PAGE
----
Sex plays a significant role in the lives of many people. However, the intimacy and pleasure it brings is often something we take for granted. Whether it’s as part of a committed relationship or on a more casual basis, sex can also impact our lives in many different ways. One that’s often overlooked is its relationship with our wellbeing. With that in mind, we explore how sex and mental health are linked.
We know that sex can affect our bodies in many ways, which is why things like condoms are important. Most of us understand the role between our sex lives and our physical wellbeing, but what about our mental health?
There are several ways that sex can positively impact areas of our mental health, and several studies have examined these links. Here are just some of the ways we can benefit from having sex:
All of these factors show how closely sex and mental health are linked. But is it all positive?
There can be some unhelpful behaviours and feelings linked with sex and mental health, although the extent is not exactly clear.
Some people conflate the amount of sex they’re having with their self-worth, using it as a method of validation. Similarly, others use sex as a means of filling a void in their lives. There are even studies to suggest that a lack of sexis linked with depression.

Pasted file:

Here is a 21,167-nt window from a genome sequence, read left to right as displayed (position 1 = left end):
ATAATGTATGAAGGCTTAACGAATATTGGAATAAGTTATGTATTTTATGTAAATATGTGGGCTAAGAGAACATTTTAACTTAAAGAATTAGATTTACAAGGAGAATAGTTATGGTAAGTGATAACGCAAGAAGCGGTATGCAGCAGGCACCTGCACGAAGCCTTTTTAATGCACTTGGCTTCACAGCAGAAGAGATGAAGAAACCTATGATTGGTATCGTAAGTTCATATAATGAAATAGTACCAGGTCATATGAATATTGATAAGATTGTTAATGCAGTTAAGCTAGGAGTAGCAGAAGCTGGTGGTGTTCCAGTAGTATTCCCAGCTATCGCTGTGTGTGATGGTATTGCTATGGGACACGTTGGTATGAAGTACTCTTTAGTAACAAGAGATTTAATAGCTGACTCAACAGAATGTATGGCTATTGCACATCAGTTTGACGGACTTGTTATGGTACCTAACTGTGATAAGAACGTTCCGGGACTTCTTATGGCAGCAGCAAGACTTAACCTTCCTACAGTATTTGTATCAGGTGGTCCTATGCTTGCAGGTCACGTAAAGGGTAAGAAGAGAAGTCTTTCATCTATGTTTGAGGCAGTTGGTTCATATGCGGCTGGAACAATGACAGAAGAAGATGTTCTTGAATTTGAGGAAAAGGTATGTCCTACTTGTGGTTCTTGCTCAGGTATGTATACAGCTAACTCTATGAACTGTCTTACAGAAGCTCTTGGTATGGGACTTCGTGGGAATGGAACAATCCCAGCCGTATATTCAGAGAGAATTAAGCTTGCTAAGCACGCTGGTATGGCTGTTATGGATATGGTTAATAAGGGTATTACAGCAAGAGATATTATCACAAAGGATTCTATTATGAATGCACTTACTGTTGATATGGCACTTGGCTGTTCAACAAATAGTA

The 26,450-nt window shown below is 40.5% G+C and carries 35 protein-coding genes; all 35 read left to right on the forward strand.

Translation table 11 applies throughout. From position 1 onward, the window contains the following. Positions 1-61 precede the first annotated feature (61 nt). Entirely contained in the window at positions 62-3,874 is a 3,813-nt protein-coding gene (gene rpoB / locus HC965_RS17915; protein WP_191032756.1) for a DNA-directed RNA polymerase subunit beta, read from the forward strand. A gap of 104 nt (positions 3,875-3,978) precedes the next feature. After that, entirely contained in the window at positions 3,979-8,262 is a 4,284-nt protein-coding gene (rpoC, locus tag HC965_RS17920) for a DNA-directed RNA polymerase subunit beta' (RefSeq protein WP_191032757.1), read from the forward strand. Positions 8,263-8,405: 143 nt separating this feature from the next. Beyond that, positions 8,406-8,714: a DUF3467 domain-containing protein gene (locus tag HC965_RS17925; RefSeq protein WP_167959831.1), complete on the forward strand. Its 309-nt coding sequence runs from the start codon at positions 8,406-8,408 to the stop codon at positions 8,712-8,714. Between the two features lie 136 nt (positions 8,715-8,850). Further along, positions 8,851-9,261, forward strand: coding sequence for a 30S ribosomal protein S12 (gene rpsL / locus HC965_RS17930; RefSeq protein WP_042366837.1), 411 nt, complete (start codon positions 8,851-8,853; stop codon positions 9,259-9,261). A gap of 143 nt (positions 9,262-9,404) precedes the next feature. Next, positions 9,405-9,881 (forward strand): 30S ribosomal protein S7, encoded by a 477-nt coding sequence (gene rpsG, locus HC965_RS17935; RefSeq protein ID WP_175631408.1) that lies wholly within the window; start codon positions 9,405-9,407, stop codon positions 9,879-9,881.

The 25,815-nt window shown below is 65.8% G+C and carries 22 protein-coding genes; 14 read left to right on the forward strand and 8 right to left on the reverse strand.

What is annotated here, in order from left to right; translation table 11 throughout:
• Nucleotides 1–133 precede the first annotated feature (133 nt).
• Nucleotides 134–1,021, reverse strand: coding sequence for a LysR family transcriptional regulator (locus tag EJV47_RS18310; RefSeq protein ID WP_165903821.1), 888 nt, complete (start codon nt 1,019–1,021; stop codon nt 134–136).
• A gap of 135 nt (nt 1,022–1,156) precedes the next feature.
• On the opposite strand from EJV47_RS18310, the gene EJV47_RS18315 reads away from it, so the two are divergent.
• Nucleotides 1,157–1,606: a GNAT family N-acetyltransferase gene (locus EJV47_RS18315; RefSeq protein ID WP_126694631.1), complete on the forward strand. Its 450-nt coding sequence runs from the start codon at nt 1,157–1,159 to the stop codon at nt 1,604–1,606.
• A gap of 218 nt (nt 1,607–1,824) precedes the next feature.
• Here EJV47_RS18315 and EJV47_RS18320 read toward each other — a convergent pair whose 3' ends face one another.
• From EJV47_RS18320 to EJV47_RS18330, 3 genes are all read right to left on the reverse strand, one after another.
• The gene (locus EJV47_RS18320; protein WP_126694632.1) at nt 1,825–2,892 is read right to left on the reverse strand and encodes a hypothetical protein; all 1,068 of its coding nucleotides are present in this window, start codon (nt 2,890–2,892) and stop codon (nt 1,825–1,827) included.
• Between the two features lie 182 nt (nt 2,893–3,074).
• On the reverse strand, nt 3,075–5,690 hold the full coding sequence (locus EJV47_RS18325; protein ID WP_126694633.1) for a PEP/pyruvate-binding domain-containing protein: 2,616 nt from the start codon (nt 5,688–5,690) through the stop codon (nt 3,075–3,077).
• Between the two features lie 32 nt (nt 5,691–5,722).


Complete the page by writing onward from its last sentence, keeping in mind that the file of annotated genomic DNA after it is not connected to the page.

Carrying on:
What’s important is that both partners are sex-positive, being able to openly discuss sex and make informed choices. Whether it’s finding the right type of condom or trying new sex positions, honesty and openness are vital for your physical and mental wellbeing.
Sex is very much a matter of mind. Despite being an act most of us associate with physicality, there is a huge mental component to it. As such, conditions such as depression and anxiety can make it difficult for some people to relax enough to enjoy intimacy. Often, this can exacerbate matters.
What’s more, low self-esteem can also make the thought of sex seem unappealing and stressful. For those taking medication for mental health issues, this can also negatively impact things like your sex drive.
Although mental health can impact your sex life, what’s important is feeling better and taking care of your mental wellbeing. Don’t feel forced or pressured into sex, and instead work on feeling comfortable and sexy in your own skin.
Clearly, sex and mental health are closely linked, even if we don’t often give it much thought. In many cases, there are plenty of positive benefits that come from a healthy sex life. However, in some instances, it can be mentally taxing. What’s more, those already suffering with their mental health can find sex a difficult issue.
Ultimately, it’s important that you respect both the physical and mental health of you and your partner. Educating yourself and having conversations about what sex means to you can go a long way in helping.
Article Author: Matt Crabtree